My run today was a significant turning point in my training. I ran injury free for eight miles and felt like I could have repeated the run over and over again. I will get into the reasons in the Learning section.
I also had the pleasure, once again, to run with the North Texas Trail Runners . This time our small group was lead by Char Thompson, the President of NTTR. It was nice to run with Char. Although she probably didn't realize it, she was a great teacher, answering endless questions and literally leading by example as we watched her running technique.
At the end of the run I thought about tagging on a few more miles. When I asked Char if she was going to run some more, she noted that she had planned to repeat the same run another 3 times. WHAT?? That's like 30-something miles of the toughest part of the Northshore Trail . A nice little "training run," as she referred to it as.
I don't have that range yet, but as Char encouraged me, it will come slowly over time.
Char Thompson leading part of our
group along the Northshore trail.
Length: 08.28 Miles over 2 Hours and 14 Minutes (16:08 pace)
We met at the MADD Shelter just before 7 am. Our intention was to run to Far Gate and back, about eight miles total. I was a little concerned about this run, still recovering from my most recent calf injury . This part of the trail is the most technical and includes small but frequent rocky inclines and declines, the worst medicine for a recovering calf muscle!
The sun had not risen yet, so we walked about the first half mile until we had enough light to see the trail. Then, Char lead us into a very comfortable jog. Throughout the entire run, we would slow to walk up the inclines, a blessing for my calf muscles. Walking up the hills not only helped ease the pressure on my calf muscles, but it also helped us conserve energy. I realize conserving energy might not be a big deal for the distances I am currently running, but when I get to the ultra range, I know this will become a key strategy.
The sun rising along the Northshore Trail.
My calf muscle was still a little stiff from my previous injury, but no pain at the start of the run. I will note that about two miles into the run I started to feel a little discomfort in my calf. So I stopped along the side of the trail and gently stretched it for a while. I immediately had an uneasy feeling about it because this is exactly what happened the week before. However, I had a different strategy this time.
Last week after stopping to stretch I pushed my pace to try to catch up to the group. It was during a run up one of the inclines that I felt my calf muscle give out. And that ended my run on the spot. I had to hobble back to the Jeep, about 3 miles away.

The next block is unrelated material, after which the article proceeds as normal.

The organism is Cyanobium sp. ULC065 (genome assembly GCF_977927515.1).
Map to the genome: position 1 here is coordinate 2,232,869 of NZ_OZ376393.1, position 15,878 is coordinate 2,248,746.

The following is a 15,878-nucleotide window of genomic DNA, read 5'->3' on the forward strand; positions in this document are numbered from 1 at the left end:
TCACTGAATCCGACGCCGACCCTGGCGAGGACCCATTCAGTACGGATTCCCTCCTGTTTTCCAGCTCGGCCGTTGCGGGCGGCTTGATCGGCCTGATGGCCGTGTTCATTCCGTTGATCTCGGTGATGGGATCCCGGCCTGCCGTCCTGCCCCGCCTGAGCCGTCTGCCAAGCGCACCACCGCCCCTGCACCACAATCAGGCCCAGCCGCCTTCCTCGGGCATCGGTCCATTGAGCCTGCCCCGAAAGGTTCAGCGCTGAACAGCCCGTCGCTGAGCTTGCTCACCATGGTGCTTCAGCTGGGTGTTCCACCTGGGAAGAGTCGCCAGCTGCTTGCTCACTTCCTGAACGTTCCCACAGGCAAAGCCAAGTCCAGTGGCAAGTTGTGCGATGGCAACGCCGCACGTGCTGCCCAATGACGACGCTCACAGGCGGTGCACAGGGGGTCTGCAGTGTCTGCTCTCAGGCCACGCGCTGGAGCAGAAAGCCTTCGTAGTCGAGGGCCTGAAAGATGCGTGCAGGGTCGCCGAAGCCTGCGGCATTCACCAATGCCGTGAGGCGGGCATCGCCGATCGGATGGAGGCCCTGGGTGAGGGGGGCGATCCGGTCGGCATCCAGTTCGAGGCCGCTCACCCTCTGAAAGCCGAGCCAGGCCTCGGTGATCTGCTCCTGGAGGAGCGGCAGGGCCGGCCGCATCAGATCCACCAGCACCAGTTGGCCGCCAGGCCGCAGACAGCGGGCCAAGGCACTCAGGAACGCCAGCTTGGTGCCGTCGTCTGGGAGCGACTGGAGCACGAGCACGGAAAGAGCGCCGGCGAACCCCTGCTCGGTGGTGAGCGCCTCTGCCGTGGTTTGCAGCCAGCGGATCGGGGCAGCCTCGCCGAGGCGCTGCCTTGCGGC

But this time was different. I had learned from my mistake and decided that I would just run at my own pace and I would continue to walk up the hills, like Char was teaching us by example. It worked! I continued down the trail, slowly, and was able to make it to the Far Gate without any further calf problems. The group was kind enough to wait for me at the Far Gate and I joined them on the return run.
I continue to see an improvement with my lungs. Today I coughed a little during the early part of the run, but my lungs cleared after about a mile and I didn't have any problems for the rest of the run. I know my lungs are continuing to heal from quitting smoking , but I also think the cooler temperatures and the slower pace help. Regardless, it's nice to be able to run without coughing up a lung!
As I mentioned at the start, my run today was a significant turning point in my training. I've been a little down lately because of my ongoing injuries. But my run today was a major mental confidence builder. I realize that I can go the distance if I just slow down and go at the pace that is aligned with the condition of my body. And right now, that is slow, slow, slow! I have no problem with that. I'd rather run for hours at a 15 mpm pace than lay in bed injured, only able to think about running.
Learning: Slow movement is better than NO Movement!
As already mentioned, the most significant thing I've learned over the last week is to slow down and to run in a way that protects my body from injury. This includes walking up the includes to conserve energy (and protect my calf muscles), and to run as smoothly as possible to minimize the impact to my legs.
I'd also say that I've adopted a discipline of running my own pace (or slower!). I believe my injury last week was the result of pushing my pace beyond my current capabilities in order to catch up to the group. That was a mistake. I need to run at my own pace. If that means falling behind the group, so be it.
One more comment. I've also adopted the habit of laying with my legs inclined for about 5 minutes immediately after my run. I will say I felt kinda silly laying on the ground with my legs up against the jeep. And I've received a few strange looks from those walking by. But I think it helps with my recovery. Since I started doing this a couple of weeks back, I've not experienced the same amount of stiffness in my legs.
Elevating my legs immediately after
a run helps to reduce stiffness.
I am going to try to get back to a structured schedule again next week. But as I've learned, it's all subject to change! I will adjust as needed to ensure I don't over train or re-injure myself.